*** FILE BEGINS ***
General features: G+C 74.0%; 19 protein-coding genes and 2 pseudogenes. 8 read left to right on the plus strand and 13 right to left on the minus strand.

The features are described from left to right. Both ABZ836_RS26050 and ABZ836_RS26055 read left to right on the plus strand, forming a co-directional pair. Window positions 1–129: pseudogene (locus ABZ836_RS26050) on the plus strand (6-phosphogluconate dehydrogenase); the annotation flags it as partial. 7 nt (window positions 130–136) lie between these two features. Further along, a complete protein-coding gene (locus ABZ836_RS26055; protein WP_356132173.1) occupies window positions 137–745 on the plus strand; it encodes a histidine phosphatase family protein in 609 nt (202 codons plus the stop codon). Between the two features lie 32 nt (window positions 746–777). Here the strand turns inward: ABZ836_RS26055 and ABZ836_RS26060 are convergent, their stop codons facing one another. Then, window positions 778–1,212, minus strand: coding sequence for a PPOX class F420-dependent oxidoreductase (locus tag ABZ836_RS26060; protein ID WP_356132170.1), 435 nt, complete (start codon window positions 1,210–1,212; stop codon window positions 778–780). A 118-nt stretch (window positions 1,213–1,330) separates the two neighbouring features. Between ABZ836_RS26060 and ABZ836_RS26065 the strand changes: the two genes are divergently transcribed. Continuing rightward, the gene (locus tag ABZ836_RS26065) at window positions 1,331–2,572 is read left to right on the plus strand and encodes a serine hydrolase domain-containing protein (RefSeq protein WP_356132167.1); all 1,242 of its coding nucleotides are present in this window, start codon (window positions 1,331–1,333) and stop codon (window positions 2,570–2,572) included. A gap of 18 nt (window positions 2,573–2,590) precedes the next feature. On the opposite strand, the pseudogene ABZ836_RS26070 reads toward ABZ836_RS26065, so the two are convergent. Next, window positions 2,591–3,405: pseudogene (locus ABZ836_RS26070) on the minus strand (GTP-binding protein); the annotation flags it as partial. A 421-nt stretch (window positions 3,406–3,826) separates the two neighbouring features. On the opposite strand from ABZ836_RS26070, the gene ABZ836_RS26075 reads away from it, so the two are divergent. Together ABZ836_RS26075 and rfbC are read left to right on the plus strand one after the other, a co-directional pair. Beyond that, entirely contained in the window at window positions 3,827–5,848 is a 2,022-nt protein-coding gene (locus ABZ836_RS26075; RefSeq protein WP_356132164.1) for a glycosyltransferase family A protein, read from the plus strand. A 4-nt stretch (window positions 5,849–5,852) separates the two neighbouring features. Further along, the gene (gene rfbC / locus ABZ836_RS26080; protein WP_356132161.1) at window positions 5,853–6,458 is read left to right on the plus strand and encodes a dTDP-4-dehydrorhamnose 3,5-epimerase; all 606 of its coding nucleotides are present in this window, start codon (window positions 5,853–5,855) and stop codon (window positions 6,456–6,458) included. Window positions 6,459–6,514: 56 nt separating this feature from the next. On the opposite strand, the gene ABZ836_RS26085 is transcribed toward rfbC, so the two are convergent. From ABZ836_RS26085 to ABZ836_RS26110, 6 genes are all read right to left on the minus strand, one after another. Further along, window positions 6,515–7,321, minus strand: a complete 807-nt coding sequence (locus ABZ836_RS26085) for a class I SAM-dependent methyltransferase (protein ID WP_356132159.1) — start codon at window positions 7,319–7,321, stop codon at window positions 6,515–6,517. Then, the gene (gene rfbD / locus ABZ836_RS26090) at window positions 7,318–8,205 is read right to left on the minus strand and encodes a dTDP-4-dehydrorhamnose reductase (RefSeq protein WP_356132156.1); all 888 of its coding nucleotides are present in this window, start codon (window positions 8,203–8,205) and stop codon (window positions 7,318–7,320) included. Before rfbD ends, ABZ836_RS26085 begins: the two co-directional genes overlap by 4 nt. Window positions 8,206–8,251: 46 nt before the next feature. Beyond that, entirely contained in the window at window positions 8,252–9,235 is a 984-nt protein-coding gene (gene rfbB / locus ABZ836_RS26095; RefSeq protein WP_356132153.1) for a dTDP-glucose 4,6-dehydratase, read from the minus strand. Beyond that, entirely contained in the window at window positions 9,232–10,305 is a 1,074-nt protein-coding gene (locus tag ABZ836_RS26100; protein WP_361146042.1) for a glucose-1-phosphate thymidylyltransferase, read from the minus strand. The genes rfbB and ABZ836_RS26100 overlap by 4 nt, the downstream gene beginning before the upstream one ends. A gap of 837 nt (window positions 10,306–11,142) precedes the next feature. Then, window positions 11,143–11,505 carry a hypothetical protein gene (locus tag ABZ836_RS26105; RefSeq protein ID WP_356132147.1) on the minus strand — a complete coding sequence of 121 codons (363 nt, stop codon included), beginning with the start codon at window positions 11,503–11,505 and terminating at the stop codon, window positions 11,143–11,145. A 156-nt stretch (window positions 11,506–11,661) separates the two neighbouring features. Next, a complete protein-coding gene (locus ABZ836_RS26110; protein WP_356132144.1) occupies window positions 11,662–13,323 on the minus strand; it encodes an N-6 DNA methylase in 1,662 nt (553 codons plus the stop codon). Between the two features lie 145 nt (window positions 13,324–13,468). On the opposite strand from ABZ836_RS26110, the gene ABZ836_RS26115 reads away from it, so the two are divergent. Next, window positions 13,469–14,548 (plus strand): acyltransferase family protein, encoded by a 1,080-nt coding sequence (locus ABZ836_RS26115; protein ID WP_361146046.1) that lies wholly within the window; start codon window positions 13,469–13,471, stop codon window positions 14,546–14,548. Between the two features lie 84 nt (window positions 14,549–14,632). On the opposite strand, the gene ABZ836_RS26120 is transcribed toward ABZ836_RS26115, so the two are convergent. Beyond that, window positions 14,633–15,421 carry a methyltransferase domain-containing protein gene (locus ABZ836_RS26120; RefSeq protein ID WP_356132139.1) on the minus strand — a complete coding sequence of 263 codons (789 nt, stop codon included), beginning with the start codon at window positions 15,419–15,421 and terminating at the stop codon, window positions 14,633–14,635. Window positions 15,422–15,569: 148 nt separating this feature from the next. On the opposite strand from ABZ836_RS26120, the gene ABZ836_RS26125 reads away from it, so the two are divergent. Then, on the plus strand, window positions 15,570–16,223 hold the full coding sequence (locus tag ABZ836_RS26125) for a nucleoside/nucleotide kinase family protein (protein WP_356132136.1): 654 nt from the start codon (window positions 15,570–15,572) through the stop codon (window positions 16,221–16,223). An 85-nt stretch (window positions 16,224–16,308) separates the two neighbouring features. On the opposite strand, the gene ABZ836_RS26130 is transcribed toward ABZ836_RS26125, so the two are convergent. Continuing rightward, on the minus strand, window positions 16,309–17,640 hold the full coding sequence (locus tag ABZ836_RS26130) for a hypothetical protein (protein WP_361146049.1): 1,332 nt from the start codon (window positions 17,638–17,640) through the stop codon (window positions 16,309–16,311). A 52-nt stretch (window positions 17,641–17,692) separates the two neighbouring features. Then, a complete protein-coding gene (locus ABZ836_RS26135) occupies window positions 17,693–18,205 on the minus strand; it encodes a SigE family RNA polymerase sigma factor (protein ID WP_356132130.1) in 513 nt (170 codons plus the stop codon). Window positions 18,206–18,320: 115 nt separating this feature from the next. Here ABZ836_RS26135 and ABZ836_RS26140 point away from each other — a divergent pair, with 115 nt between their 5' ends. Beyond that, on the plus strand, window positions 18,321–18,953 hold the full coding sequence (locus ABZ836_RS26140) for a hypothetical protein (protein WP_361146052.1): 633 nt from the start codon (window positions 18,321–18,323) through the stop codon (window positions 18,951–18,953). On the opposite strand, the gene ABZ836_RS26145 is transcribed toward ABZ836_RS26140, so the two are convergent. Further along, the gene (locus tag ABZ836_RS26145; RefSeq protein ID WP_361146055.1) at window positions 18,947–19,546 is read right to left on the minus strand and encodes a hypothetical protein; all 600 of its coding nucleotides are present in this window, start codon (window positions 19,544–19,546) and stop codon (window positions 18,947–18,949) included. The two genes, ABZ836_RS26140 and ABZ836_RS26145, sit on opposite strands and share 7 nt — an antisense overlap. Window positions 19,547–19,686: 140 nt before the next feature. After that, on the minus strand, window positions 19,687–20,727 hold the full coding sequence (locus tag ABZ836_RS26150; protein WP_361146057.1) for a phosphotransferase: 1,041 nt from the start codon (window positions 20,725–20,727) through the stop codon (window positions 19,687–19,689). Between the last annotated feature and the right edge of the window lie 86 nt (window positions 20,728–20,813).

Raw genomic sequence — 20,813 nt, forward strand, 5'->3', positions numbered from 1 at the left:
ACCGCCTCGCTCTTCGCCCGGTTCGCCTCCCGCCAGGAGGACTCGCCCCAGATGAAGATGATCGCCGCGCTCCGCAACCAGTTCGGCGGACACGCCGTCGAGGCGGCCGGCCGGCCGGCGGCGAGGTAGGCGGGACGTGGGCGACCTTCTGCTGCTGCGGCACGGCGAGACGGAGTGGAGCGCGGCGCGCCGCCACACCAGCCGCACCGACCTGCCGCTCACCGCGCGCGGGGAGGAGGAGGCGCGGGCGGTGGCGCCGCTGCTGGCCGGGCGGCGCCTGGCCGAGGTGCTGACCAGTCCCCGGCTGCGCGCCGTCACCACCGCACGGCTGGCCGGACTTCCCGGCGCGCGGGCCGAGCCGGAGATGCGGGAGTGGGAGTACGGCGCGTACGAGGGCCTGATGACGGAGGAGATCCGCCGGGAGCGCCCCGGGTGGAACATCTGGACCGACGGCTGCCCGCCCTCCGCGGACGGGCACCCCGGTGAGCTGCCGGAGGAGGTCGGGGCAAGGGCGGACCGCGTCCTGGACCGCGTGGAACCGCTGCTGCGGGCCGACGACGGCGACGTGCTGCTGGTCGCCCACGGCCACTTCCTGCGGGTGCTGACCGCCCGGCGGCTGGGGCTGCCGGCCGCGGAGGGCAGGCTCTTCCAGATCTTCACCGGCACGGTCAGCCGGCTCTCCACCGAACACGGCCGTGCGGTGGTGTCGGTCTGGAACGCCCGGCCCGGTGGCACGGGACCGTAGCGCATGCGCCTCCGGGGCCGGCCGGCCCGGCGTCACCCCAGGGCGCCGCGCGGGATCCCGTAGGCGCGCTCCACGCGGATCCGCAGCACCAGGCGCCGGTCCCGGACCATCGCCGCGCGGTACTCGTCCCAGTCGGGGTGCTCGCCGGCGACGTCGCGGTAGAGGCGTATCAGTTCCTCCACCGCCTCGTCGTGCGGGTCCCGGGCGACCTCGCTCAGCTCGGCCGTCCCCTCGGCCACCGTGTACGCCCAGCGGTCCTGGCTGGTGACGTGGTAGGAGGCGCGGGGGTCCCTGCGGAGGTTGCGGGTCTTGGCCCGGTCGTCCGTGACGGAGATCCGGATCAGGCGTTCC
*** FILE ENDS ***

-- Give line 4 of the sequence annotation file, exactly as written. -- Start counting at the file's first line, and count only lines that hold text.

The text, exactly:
ACCGCCTCGCTCTTCGCCCGGTTCGCCTCCCGCCAGGAGGACTCGCCCCAGATGAAGATGATCGCCGCGCTCCGCAACCAGTTCGGCGGACACGCCGTCGAGGCGGCCGGCCGGCCGGCGGCGAGGTAGGCGGGACGTGGGCGACCTTCTGCTGCTGCGGCACGGCGAGACGGAGTGGAGCGCGGCGCGCCGCCACACCAGCCGCACCGACCTGCCGCTCACCGCGCGCGGGGAGGAGGAGGCGCGGGCGGTGGCGCCGCTGCTGGCCGGGCGGCGCCTGGCCGAGGTGCTGACCAGTCCCCGGCTGCGCGCCGTCACCACCGCACGGCTGGCCGGACTTCCCGGCGCGCGGGCCGAGCCGGAGATGCGGGAGTGGGAGTACGGCGCGTACGAGGGCCTGATGACGGAGGAGATCCGCCGGGAGCGCCCCGGGTGGAACATCTGGACCGACGGCTGCCCGCCCTCCGCGGACGGGCACCCCGGTGAGCTGCCGGAGGAGGTCGGGGCAAGGGCGGACCGCGTCCTGGACCGCGTGGAACCGCTGCTGCGGGCCGACGACGGCGACGTGCTGCTGGTCGCCCACGGCCACTTCCTGCGGGTGCTGACCGCCCGGCGGCTGGGGCTGCCGGCCGCGGAGGGCAGGCTCTTCCAGATCTTCACCGGCACGGTCAGCCGGCTCTCCACCGAACACGGCCGTGCGGTGGTGTCGGTCTGGAACGCCCGGCCCGGTGGCACGGGACCGTAGCGCATGCGCCTCCGGGGCCGGCCGGCCCGGCGTCACCCCAGGGCGCCGCGCGGGATCCCGTAGGCGCGCTCCACGCGGATCCGCAGCACCAGGCGCCGGTCCCGGACCATCGCCGCGCGGTACTCGTCCCAGTCGGGGTGCTCGCCGGCGACGTCGCGGTAGAGGCGTATCAGTTCCTCCACCGCCTCGTCGTGCGGGTCCCGGGCGACCTCGCTCAGCTCGGCCGTCCCCTCGGCCACCGTGTACGCCCAGCGGTCCTGGCTGGTGACGTGGTAGGAGGCGCGGGGGTCCCTGCGGAGGTTGCGGGTCTTGGCCCGGTCGTCCGTGACGGAGATCCGGATCAGGCGTTCC